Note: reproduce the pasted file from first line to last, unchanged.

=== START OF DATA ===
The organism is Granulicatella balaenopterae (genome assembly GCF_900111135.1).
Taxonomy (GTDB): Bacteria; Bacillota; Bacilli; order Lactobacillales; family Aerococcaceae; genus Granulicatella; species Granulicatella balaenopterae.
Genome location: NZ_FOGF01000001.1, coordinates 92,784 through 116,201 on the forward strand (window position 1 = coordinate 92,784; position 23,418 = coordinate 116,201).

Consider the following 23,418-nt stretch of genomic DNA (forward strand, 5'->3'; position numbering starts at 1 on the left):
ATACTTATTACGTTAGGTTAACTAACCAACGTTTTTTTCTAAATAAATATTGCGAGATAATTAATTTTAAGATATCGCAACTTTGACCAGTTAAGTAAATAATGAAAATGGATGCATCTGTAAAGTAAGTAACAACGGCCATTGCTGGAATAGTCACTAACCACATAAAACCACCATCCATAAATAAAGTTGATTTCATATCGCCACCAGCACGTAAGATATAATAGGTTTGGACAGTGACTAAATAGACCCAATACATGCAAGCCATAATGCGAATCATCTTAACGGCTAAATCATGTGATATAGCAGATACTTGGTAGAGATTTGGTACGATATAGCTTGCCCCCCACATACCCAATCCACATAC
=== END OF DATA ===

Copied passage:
The organism is Granulicatella balaenopterae (genome assembly GCF_900111135.1).
Taxonomy (GTDB): Bacteria; Bacillota; Bacilli; order Lactobacillales; family Aerococcaceae; genus Granulicatella; species Granulicatella balaenopterae.
Genome location: NZ_FOGF01000001.1, coordinates 92,784 through 116,201 on the forward strand (window position 1 = coordinate 92,784; position 23,418 = coordinate 116,201).

Consider the following 23,418-nt stretch of genomic DNA (forward strand, 5'->3'; position numbering starts at 1 on the left):
ATACTTATTACGTTAGGTTAACTAACCAACGTTTTTTTCTAAATAAATATTGCGAGATAATTAATTTTAAGATATCGCAACTTTGACCAGTTAAGTAAATAATGAAAATGGATGCATCTGTAAAGTAAGTAACAACGGCCATTGCTGGAATAGTCACTAACCACATAAAACCACCATCCATAAATAAAGTTGATTTCATATCGCCACCAGCACGTAAGATATAATAGGTTTGGACAGTGACTAAATAGACCCAATACATGCAAGCCATAATGCGAATCATCTTAACGGCTAAATCATGTGATATAGCAGATACTTGGTAGAGATTTGGTACGATATAGCTTGCCCCCCACATACCCAATCCACATAC